Wendy’s Word

Not your mama’s blog….

Bistro Jeanty October 11, 2010

There’s a lot of pressure when deciding where to eat dinner in Napa.  There are so many restaurants and well-known chefs to choose from.  Chowhound and Yelp weren’t as much help as you’d think, because beyond the standard recommendation to go to one of Thomas Keller’s restaurants, there’s not much consensus on where else to go.  I actually tried to make a reservation at Keller’s Bouchon, but no luck.  In the end, my brother-in-law made us a reservation at Bistro Jeanty, a cute French place that he and my sister stumbled onto and enjoyed.

What luck!  Bistro Jeanty was wonderful.  I was skeptical, because I thought bistro food might be too heavy after a day of wine tasting.  But as soon as I walked in the door, I was happy.  The restaurant looked so French, from the posters on the wall to the Peugeot pepper grinder and the ceramic mustard jar on the table.  Also, walking in gave us a respite from the Thomas Keller “scene,” where people were mobbed around Bouchon and Bouchon bakery.

My sister told me that Bistro Jeanty is known for their tomato soup, so I had to try it.  Although there was also a first course of beef marrow that I would have loved to order, but my dinner companions were not as enthusiastic about sharing that one.  The soup came en croute, with flaky pastry covering the bowl and flavorful tomato soup inside.  The soup was hot and tomato-y and herb-y.  It was creamy but not overly so, allowing the tomato flavor to come through.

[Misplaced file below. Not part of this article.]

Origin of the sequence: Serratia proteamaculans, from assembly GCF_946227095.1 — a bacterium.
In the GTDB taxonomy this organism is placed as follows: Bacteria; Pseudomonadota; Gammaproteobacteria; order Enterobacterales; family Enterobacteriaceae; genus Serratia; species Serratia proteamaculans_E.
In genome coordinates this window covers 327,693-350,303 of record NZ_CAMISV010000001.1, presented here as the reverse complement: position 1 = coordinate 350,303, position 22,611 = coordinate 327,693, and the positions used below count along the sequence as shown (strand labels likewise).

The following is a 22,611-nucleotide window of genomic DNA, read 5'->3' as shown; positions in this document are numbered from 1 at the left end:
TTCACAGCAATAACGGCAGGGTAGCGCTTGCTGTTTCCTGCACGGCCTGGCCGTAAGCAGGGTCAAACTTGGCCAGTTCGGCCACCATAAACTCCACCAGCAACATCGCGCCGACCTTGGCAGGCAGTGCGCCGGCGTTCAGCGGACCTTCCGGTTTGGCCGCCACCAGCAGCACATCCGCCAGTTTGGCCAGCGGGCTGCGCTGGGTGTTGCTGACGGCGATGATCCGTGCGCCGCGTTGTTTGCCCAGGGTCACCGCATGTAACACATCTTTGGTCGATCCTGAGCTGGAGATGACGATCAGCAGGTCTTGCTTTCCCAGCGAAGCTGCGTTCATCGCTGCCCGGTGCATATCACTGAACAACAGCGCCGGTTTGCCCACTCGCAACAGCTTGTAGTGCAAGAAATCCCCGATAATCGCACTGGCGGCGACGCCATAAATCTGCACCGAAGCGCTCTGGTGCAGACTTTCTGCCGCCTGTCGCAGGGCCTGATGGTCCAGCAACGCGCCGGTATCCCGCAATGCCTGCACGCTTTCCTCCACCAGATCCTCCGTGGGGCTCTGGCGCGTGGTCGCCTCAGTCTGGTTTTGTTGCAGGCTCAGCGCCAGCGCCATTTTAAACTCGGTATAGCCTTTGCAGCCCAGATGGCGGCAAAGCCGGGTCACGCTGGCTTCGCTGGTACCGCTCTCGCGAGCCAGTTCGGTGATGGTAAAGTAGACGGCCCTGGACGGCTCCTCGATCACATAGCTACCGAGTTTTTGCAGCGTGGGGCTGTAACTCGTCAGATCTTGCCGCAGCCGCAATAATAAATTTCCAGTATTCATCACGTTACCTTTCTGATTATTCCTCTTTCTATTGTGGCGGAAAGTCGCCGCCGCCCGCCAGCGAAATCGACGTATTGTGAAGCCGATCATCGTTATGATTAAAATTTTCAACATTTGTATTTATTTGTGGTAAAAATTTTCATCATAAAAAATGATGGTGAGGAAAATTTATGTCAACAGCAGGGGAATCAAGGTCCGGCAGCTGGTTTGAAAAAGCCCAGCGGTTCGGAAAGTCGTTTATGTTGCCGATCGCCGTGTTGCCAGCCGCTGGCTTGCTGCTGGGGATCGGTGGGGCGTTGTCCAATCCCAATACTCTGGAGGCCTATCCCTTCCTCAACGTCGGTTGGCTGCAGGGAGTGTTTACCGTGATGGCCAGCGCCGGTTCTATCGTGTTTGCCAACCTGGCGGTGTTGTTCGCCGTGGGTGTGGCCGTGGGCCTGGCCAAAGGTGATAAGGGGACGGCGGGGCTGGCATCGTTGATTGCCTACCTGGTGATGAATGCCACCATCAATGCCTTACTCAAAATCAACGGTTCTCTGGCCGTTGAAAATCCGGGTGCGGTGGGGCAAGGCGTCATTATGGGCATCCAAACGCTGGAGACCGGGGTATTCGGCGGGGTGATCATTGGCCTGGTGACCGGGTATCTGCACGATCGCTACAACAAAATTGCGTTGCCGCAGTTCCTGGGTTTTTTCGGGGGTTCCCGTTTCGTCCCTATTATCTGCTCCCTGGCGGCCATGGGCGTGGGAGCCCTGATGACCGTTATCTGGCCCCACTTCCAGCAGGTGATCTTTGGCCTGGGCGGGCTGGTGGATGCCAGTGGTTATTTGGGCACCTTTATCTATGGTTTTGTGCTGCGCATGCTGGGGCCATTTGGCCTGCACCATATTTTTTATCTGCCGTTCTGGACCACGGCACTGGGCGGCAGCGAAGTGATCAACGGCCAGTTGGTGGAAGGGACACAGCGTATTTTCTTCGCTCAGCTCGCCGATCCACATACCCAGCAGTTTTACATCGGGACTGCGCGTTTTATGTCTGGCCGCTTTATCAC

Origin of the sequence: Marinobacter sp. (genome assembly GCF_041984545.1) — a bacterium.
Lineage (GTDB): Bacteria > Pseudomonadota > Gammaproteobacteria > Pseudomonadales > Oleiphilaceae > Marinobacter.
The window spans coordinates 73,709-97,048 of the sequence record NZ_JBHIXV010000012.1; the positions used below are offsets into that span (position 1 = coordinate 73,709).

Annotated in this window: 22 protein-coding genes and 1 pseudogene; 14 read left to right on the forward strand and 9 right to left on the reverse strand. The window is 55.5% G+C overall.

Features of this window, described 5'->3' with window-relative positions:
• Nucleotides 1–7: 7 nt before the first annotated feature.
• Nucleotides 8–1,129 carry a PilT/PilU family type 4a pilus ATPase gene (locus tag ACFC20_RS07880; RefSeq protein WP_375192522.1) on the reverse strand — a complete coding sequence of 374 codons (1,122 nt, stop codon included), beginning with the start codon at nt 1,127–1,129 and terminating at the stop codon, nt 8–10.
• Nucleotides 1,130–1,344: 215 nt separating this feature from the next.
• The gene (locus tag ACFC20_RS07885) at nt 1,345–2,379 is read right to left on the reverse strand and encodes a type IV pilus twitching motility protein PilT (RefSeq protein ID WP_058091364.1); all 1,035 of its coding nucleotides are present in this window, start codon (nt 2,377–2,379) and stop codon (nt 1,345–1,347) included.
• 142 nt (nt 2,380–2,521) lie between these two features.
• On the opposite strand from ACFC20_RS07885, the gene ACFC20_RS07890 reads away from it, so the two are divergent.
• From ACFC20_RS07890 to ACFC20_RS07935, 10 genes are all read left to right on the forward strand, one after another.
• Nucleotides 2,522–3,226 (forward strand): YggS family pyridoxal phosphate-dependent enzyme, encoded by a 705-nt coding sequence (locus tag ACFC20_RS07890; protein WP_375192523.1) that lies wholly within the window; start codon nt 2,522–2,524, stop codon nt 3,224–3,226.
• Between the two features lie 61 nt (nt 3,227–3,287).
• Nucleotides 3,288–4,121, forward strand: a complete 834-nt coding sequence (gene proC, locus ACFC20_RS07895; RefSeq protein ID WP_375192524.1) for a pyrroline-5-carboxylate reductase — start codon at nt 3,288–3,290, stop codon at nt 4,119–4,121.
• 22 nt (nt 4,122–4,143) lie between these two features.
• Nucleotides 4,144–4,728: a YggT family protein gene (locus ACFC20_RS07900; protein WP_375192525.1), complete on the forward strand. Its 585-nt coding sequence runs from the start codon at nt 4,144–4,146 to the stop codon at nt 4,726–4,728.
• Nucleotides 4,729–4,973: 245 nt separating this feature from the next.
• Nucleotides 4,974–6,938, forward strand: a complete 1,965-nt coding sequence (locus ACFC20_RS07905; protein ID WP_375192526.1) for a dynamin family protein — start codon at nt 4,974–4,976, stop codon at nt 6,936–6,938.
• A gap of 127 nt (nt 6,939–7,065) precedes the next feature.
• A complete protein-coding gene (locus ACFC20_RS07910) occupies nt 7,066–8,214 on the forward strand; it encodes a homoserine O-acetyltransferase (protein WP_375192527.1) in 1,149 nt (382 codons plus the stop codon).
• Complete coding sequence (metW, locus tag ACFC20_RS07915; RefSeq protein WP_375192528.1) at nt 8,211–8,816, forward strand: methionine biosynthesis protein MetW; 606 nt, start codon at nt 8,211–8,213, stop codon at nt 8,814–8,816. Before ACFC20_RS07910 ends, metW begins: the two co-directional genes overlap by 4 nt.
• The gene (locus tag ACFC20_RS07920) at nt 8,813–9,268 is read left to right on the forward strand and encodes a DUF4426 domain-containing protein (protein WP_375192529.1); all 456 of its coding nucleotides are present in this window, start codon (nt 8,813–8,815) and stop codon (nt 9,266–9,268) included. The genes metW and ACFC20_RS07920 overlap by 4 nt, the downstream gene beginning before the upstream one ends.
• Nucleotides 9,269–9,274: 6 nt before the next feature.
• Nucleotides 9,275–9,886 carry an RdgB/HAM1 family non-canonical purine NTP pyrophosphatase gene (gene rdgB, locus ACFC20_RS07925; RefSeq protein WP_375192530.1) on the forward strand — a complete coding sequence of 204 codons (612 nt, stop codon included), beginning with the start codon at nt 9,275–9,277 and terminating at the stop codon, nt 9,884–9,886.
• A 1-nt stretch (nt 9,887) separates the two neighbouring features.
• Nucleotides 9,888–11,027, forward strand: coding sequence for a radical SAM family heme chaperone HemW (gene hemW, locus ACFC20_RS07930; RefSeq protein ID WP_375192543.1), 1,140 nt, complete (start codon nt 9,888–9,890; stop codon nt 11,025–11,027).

For the main course, I had boeuf bourguignon, which was the special that night.  It was perfect.  Large chunks of tender beef and big pieces of vegetable in a wine sauce that was strongly flavored without being cloying.  Thank goodness for the bread that allowed me to get every drop of sauce.

The guys had entrecote frites, which is rib-eye steak with fries.  The meat was so delicious that it was a shame to dip it in the béarnaise sauce.  But then the béarnaise sauce was also good, so we ended up dipping the fries in it.  The fries were thin and crisp and were served in a tall cone.

Unfortunately for us, we did not order dessert, for which my brother-in-law still hasn’t forgiven us.  My cousin had been eying something at the Bouchon bakery next door.  But by the time we were done with dinner, the Bouchon bakery was closed.  Lesson learned.  If the food at Jeanty is terrific, the desserts probably are too.

Forget Thomas Keller.  Next time I go to Napa, I’m going back to Bistro Jeanty.  But this time, I’m ordering dessert.

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